For precursor crystal growth, the seed pH of the solution is reduced by the addition of an acid, such as sulfuric acid, to obtain a pH which is typically about 3.5 pH, but can be as high as 5 pH or as low as 2 pH. The precursor a-FeOOH is preferably grown at a temperature of at least 60 C., and can be prepared at temperatures as high as several hundred degrees with the application of pressure.
For crystal growths at the same weight percent of seed, the slurry from the precursor growth operation is generally thicker than that obtained from conventional procedures, indicating that the seed prepared in accordance with the present invention is considerably finer and more surface receptive at its crystal faces. The precursor crystals obtained have an improved aspect ratio compared to crystals obtained by conventional procedures. As is well known in the art, the average size of the crystal growth particle is dependent and controlled by the amount of seed employed; the higher the amount of seed, the smaller is the average particle size. In one typical embodiment of the present invention, a precursor is produced with an average particle length of 0.6 micron and an average length to width ratio of about 12. The precursor OL-FCOOH particles are found to consist of uniformly small, elongated particles less than 1 micron long and having an average length to width ratio of at least 10:1, at least 70% of the particles having a length to width ratio of at least 10:1.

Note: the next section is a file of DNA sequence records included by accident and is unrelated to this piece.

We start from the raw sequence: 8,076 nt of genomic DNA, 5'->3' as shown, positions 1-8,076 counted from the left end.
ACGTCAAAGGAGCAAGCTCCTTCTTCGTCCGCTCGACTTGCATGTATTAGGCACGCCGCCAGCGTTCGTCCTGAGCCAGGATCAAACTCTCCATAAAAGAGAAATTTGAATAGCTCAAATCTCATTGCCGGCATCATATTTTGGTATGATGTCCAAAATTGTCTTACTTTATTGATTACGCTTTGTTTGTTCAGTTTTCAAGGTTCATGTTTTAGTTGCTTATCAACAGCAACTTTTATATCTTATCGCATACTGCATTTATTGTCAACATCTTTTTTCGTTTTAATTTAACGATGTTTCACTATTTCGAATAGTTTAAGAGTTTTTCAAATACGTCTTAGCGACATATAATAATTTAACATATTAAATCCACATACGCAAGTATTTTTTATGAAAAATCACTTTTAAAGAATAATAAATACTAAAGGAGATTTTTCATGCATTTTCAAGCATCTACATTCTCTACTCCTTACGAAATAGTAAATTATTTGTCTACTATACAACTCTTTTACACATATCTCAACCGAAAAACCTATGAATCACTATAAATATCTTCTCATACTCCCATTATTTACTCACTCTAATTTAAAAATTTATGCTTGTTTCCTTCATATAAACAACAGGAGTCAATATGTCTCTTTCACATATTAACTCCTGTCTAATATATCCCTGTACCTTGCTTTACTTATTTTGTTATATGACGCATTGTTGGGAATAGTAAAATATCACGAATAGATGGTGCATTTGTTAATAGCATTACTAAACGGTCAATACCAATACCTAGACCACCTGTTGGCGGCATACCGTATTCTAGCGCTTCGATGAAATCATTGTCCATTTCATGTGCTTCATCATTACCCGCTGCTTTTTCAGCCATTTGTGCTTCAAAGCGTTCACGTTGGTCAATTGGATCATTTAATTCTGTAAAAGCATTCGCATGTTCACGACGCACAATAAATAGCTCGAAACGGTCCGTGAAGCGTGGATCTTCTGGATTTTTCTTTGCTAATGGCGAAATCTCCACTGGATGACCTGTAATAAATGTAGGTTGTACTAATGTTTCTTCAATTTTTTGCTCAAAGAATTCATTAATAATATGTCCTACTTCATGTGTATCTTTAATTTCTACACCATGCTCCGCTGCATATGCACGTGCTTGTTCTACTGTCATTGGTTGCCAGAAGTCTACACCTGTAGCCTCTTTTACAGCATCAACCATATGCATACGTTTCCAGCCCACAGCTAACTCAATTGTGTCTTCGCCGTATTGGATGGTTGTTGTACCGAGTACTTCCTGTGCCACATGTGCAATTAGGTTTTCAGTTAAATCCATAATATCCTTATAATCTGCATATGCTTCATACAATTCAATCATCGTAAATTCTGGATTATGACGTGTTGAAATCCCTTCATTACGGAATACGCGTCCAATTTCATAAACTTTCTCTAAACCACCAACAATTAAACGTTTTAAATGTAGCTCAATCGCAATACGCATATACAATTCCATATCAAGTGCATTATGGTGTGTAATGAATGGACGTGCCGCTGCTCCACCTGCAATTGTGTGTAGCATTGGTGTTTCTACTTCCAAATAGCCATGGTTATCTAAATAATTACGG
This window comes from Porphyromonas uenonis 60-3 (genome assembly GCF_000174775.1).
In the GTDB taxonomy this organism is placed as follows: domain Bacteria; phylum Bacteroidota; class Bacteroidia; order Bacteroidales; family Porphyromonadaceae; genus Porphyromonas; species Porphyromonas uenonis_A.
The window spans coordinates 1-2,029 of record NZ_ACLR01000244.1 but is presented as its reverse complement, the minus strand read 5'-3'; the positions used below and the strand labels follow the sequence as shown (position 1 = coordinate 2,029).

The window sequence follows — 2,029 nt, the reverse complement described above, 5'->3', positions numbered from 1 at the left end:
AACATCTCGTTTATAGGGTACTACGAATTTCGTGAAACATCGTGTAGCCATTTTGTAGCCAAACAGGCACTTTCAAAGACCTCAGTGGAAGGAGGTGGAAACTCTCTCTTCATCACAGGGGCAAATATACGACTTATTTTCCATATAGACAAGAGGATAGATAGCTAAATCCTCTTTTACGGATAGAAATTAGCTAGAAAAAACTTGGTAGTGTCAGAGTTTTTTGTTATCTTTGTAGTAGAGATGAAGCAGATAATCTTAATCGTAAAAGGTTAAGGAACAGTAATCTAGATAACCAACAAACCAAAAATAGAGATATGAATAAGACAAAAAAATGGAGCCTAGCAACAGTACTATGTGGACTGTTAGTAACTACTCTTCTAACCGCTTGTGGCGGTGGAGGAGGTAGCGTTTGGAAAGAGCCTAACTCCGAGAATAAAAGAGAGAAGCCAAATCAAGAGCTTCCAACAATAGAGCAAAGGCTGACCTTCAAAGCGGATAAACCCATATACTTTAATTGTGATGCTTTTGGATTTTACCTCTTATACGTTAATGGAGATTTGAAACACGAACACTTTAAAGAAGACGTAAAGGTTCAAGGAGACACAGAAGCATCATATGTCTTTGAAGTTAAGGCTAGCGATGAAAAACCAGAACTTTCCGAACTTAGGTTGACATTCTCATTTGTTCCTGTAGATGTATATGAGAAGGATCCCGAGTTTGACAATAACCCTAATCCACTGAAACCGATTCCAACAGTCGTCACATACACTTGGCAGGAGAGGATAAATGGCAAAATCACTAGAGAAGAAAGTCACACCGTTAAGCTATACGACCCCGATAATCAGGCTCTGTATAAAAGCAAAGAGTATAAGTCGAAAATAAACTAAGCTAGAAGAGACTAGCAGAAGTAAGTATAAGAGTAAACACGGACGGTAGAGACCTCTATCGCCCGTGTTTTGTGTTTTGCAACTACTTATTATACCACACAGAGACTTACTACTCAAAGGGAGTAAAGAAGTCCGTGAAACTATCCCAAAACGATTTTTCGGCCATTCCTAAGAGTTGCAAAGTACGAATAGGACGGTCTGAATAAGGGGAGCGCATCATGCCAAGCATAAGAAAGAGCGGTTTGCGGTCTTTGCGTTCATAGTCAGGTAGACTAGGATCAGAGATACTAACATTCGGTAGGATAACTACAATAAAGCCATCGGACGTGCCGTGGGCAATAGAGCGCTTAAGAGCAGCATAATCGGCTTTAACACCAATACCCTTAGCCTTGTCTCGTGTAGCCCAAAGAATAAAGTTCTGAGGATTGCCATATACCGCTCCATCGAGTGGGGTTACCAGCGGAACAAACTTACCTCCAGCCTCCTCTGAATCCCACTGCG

The Fe O and the 'y-F6 O are pseudomorphic to the precursor Ot-FCOOH so that the foregoing dimensional characteristics are carried through to the Fe O and 'y-Fe o after the reduction and oxidation steps outlined above. Coercivity values are, of course, dependent upon the method used for measurement. For convenience and for uniformity for comparison purposes, one can compress the crystals in bulk, dry powder form to a predetermined density, e.g., 1.3, and determine the coercivity with a B-H meter. Under these conditions, magnetic 'y-Fe O obtained utilizing seed crystals prepared in accordance with the present invention typically have coercivity values 20% higher or more than that obtained with conventionally prepared material. Generally the coercivity is at least 300 oersteds.